When did you last meet Christ?

I met him most recently a few days ago, at the introductory session of a psychotherapy course. The facilitator’s ballerina flats tapped in time to the mundane flow of questions, which came from a large group of participants. No matter how many times she heard variations of the same questions, her replies were respectful and caring.

I met him in the story a friend told me, about a lift he gave to an old woman who lived alone in a derelict farmhouse, without any family or friends. The unwell old woman urinated in his car, and burst into tears because of the shame she felt. However, when my friend was on his hands and knees cleaning the upholstery, surrounded by stinking filth, a moment of awareness transformed the event. It changed from something disgusting into a moment of profound insight, about what it means to offer selfless service.

To see and to serve Christ in others is not only to perceive the loveable things within them. It is also to see the horror, the suffering, and the unloveable. In short, it is to see the Cross — our own cross, in the body of the other. To see Christ is to reach out to that cross, as we are reached out to by the Beloved who hangs upon it.

I think about the people I love and it’s easy to see the things about them that inspire my love. Their strength, their determination, their gentleness, their creativity, their kindness. I look at the people I do not love and feel the things that provoke me to anger, anxiety, and disgust.

I look a little deeper, and what I actually see are the shadows within myself, projected upon other people. In those moments of negativity, I am objectifying others. I am reducing them to a large cinema screen, upon which my internal doubts and demons are given free reign.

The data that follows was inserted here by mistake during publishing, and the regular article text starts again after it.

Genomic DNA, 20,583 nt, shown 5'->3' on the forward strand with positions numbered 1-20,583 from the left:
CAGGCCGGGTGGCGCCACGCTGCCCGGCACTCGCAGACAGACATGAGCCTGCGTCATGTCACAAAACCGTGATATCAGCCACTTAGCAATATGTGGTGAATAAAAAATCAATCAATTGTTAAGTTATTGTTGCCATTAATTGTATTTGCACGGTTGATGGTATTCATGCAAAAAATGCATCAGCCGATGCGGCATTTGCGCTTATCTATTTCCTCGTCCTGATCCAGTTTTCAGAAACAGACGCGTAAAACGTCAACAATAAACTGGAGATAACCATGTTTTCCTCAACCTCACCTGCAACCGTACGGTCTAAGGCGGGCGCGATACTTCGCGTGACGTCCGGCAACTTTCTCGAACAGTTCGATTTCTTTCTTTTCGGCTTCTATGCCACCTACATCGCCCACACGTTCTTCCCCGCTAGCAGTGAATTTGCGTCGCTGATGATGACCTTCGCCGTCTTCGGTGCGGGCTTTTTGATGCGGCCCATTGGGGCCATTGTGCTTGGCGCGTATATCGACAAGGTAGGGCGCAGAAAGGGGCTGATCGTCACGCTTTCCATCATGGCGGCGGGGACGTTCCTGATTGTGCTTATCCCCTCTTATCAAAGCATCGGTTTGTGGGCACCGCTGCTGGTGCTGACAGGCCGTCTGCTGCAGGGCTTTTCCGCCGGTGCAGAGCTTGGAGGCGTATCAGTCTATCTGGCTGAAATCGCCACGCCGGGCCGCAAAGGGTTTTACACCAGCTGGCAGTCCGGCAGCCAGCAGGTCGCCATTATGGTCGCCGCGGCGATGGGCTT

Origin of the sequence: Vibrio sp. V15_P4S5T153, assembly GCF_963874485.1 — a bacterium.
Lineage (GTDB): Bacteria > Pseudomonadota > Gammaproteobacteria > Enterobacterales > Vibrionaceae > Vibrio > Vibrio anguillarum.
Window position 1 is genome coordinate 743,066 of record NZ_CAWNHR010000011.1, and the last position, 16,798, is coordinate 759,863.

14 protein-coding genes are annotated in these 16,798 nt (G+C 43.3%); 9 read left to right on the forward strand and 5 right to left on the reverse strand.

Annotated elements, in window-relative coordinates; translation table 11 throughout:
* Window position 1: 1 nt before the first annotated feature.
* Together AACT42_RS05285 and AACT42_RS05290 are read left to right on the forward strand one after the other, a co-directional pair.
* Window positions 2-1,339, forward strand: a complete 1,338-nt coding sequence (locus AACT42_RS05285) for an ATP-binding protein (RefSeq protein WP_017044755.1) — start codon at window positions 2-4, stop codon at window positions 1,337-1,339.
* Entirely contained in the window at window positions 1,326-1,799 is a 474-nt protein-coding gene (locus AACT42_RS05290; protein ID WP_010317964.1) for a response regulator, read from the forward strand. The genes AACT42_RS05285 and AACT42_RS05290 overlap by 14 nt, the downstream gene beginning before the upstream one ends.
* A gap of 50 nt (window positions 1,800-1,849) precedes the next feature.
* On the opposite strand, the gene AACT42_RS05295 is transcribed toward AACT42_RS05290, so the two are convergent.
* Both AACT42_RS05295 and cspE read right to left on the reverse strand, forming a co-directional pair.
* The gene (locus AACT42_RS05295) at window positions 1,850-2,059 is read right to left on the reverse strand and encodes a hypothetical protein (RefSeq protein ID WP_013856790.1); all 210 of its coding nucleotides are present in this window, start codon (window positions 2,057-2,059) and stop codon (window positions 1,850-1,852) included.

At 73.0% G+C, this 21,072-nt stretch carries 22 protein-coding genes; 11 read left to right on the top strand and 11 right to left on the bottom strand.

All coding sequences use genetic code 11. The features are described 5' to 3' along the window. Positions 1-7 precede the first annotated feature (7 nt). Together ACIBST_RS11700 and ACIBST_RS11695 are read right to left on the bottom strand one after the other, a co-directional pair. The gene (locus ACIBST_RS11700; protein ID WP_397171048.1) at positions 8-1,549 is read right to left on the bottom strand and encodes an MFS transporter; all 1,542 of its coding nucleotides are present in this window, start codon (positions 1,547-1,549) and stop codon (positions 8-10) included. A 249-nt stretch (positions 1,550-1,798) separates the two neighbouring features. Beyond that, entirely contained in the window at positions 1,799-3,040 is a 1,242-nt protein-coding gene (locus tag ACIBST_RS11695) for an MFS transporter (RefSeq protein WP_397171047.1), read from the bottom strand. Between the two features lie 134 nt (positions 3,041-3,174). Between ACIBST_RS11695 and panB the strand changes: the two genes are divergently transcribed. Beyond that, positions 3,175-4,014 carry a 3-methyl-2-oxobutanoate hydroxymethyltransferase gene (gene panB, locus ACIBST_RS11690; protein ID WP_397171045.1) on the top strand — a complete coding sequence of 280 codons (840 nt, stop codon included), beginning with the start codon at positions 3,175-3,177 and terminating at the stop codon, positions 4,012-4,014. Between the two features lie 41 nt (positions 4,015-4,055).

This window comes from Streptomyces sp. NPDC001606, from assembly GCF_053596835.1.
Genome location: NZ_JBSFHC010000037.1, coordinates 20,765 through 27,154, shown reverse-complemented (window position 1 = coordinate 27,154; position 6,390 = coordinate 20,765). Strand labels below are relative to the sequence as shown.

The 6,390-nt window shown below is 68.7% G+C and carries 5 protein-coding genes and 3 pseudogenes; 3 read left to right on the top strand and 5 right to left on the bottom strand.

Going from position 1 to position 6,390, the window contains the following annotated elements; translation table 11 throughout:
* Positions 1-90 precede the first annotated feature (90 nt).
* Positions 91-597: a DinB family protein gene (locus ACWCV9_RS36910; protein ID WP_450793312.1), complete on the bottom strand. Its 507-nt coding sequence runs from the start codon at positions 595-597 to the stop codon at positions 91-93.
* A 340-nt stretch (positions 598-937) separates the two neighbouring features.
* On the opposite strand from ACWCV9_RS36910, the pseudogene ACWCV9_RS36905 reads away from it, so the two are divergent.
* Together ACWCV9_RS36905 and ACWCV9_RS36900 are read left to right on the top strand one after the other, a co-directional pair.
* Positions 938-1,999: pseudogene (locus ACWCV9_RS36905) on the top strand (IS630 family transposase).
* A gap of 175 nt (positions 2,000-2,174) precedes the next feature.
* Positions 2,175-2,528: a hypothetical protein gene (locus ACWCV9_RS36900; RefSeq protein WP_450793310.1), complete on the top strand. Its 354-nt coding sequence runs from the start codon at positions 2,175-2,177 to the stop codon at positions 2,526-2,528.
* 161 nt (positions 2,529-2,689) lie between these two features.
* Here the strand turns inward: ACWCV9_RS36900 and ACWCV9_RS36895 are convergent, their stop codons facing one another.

When Christ said that we should love our enemies, first and foremost he was speaking about ourselves. Christ gives me permission to end the war that is raging within my own self. He leads me to the hidden places of my life, the thoughts and memories I am most afraid to approach.

He throws open the locked rooms of my psyche and says, “Let us walk here, together. Know yourself, and know Me.” Christ, the Light of the World, promises that he will illuminate every pocket of darkness inside me. He reminds me not to be afraid.

Let me urge you, in the same way I urge myself, to meet Christ today. Not in an article or a pamphlet. Not even in your Bible, which is the textual body of Christ but has been (throughout history) so easily twisted by human intellect, or lack thereof, into a weapon as much as the manifesto of his Good News.

Meet Christ, first and foremost, in your brokenness. Meet him in your secret shame and the isolated darkness of your anxieties. Meet him in your pain. Meet him in your moments of revulsion and disgust. Meet him in your personal hell.

He is there, gently but insistently pursuing you, and his love is the only revolution you’ll ever need.

The purpose of this life isn’t, I feel, to seek out love. We are already surrounded by love. Love is embedded in the DNA of creation.

Rather, our task is to discover all the obstacles, the barriers, and the thick walls we have built around ourselves, which prevent us from being caught up in the free and gratuitous flow of love. That flow is what, in the Christian tradition, we call “grace”.

We must allow ourselves to become dynamic conduits for grace, and living promises of love. We must make that choice to be transformed by love, consciously and purposefully, each day of our lives. That is what I believe it means, to live a life of authentic discipleship to our Beloved Christ.

Pete Farrugia is a researcher and practitioner in the areas interfaith dialogue and community peacebuilding. He is a graduate of the University of Malta, George Mason University, and the University of Cambridge.

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